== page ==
Oh, and the '98 Godzilla? Yeah, it's better than that.
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"I was very happy I voted for Lupita. It’s beautiful when you watch something good happen to somebody when it’s well deserved." Jennifer Lawrence admits she voted for the 12 Years a Slave star to win a Best Supporting Actress Oscar in March (14). Lawrence was also up for the award, alongside Sally Hawkins, Julia Roberts and June Squibb.
Blue Jasmine star Sally Hawkins has been cast as artist Maud Lewis in a new biopic. The Oscar-nominated actress will lead the cast of director Aisling Walsh's new film Maudie, which chronicles the Canadian painter's life and battle with rheumatoid arthritis.
Hawkins tells The Hollywood Reporter, "This is a wonderful opportunity to play such an extraordinary and inspiring artist. It is a beautiful script."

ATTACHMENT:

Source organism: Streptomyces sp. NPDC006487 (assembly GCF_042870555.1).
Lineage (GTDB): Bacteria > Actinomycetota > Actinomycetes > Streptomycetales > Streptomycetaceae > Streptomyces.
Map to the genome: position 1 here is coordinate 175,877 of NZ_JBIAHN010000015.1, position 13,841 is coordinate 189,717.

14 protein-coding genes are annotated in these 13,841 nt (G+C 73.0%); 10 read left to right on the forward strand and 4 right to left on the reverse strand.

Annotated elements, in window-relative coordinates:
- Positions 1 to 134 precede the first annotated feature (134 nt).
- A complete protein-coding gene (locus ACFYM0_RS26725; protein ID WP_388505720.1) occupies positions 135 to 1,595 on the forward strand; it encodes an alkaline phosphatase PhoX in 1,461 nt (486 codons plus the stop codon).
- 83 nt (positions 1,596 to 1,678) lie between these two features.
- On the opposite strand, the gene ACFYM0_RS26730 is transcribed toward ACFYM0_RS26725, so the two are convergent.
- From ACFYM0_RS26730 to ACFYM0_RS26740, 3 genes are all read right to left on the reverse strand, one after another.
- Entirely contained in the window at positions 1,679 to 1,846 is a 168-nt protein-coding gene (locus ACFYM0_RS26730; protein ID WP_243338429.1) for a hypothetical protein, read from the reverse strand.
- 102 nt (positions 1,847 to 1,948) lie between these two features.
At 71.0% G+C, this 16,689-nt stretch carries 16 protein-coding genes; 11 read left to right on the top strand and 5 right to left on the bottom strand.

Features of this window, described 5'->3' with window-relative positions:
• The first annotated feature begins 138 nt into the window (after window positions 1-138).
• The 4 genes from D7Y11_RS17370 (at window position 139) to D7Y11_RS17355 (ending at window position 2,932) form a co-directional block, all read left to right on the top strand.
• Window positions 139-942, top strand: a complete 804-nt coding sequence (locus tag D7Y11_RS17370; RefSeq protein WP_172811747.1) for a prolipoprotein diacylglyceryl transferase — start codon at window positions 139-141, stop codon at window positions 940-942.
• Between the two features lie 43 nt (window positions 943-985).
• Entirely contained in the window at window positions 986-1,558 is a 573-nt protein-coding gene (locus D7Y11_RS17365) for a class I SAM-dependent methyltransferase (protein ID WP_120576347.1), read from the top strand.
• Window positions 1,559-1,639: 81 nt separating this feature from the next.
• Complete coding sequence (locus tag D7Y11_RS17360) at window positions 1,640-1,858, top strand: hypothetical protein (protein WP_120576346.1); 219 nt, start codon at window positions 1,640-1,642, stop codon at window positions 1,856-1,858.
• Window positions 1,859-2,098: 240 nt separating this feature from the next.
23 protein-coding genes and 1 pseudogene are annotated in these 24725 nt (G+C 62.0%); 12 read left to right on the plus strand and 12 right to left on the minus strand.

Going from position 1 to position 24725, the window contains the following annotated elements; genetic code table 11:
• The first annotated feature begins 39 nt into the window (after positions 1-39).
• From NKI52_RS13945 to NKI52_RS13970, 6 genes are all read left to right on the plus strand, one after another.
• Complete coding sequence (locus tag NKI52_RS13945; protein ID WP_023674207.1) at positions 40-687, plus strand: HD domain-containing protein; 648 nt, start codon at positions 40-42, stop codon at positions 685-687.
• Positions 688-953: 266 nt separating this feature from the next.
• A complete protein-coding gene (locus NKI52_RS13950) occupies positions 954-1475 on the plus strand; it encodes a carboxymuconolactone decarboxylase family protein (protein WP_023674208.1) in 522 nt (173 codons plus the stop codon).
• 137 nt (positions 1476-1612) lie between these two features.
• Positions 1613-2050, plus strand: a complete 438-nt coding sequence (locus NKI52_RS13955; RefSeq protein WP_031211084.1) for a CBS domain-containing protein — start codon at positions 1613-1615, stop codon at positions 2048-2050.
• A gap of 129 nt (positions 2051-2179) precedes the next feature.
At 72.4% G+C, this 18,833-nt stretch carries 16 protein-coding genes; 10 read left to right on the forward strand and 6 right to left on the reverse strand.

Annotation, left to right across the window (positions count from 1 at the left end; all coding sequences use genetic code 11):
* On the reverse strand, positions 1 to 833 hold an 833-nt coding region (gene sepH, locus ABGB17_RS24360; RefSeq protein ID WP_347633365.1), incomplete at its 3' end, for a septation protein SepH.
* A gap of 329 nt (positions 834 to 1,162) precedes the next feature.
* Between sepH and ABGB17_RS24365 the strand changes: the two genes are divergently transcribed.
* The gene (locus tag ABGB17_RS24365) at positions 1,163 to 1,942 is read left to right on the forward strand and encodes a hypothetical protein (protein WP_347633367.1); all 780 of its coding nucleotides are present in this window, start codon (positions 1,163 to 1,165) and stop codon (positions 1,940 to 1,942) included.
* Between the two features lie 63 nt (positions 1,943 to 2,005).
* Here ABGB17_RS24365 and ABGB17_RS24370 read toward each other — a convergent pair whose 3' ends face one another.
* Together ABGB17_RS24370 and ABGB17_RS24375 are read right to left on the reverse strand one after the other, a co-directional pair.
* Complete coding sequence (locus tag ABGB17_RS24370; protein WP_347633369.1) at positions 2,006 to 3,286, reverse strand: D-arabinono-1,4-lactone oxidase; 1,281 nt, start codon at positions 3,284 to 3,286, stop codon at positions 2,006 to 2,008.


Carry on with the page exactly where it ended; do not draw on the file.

Filming is set to begin in Lewis' native Newfoundland in August (14).
Executors of Notorious B.I.G.'s estate have filed a preemptive lawsuit to protect the late rapper from allegations of copyright infringement over a song he released 20 years ago. Estate officials decided to take the first legal step on Monday (31Mar14) after allegedly receiving threats of court action from publishing bosses in charge of soul singer Leroy Hutson's songs.
The label executives claim Biggie's Ready to Die track, The What, featured parts of Hutson's 1974 tune Can't Say Enough About Mom, which he wrote with Michael Hawkins.
The hip-hop icon's representatives accept the track was sampled, but insist it equates to 'fair use', as only "two nonsequential tones" were featured in The What, a collaboration with rapper Method Man and producer Easy Mo Bee.